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At the Cottage by the Mountains, it’s finally spring, and the garden planting has commenced: peas, beans, beets, spinach, chard, and onions are currently underway. Various squash and pumpkin starts are next up to move outdoors, and last fall’s garlic planting is looking great. Here we go!

Garden experts say that plants grow best in a neutral pH environment…not too acidy, not to alkaline. 6 or 7 on the pH scale is good. So now that many of us are getting ready to sow our gardens, how can we find out about the soil’s acidity?

pH test kits are readily available at home and garden stores, but here’s a simple and sorta free way to test your soil’s pH level, with stuff you probably have in your cupboard.


Go out to your garden and scoop some soil into a cup or jar. Add a half cup of vinegar. If the soil bubbles, it’s alkaline. In a separate container, scoop a fresh sample, and add 1/2 cup baking soda mixed in 1/2 cup water. Fizzing here says your soil is acidy.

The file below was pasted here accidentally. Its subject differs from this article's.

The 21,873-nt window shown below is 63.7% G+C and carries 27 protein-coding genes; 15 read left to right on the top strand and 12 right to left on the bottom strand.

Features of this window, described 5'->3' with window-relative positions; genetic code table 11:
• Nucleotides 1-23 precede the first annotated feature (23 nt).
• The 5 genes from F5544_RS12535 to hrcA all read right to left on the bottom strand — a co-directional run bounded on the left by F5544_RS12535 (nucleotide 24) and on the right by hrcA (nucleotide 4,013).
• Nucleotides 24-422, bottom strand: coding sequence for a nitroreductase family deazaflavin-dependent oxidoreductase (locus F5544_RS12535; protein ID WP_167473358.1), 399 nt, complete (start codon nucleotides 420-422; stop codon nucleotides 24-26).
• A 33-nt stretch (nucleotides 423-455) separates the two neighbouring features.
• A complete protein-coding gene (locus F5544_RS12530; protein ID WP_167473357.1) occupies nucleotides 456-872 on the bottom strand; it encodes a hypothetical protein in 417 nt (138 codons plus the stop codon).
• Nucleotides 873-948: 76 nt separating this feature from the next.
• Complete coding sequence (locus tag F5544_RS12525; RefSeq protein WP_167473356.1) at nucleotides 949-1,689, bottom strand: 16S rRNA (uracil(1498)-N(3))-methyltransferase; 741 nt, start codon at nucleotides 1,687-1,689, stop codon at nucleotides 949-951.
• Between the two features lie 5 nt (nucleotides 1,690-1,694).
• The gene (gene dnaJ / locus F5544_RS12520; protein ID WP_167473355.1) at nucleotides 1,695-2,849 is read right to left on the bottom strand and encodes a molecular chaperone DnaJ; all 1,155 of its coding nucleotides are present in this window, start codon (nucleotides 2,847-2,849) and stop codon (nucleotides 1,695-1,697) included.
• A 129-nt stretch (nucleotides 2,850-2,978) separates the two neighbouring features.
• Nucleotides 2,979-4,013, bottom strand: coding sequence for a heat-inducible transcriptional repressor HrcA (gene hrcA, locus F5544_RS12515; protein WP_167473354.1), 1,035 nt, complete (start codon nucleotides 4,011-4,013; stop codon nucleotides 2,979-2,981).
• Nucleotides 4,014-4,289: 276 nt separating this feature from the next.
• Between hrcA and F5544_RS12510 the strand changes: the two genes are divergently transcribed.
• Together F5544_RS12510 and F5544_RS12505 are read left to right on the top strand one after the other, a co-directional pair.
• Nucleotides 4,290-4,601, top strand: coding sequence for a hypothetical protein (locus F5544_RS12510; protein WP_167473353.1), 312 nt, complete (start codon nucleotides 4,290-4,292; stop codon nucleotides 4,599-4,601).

To bring your garden soil into the neutral range, you will need to add to or “amend” your soil, as they say in Gardenland. Amend your soil with wood ash or lime, if it’s acidic. Amend your soil with sulfur or pine needles, if it’s alkaline. There are probably other amendments your local garden store would recommend as well.

The Damsel wishes you good luck with Garden 2013.

EDIT: please see the comments for a very informative link on adding pine needles to your soil or compost pile.





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  • Im gonna try this immediately

  • TerrieTX

    Now to find some pine needles…

  • Serene

    Hey there my old bloggy buddy! So fun to see you pop up in my comments again!
    Yes, despite the fact that my blog has taken a real nose dive, I keep it limping along. LOL!

    How are you??

    And wow, totally need to do this to my soil. My garden was kind wimpy last year. 🙂

  • Kristy L

    That is so much easier than buying strips… so much goo info!

  • Kristy L

    *good info :/

  • Erin Tatum

    Smart! Thanks for sharing!

    Erin @ The Great Indoors

  • pegasuspig

    Please refer to http://wood.uwex.edu/2010/11/18/pine-needles-cause/ on the myths of adding pine needles to the garden. It links to the U. of Wisconsin extension.

    • thedamselindisdress

      So good to know! I will edit the post with your info. Thanks for taking the time!
      Margot (The Damsel)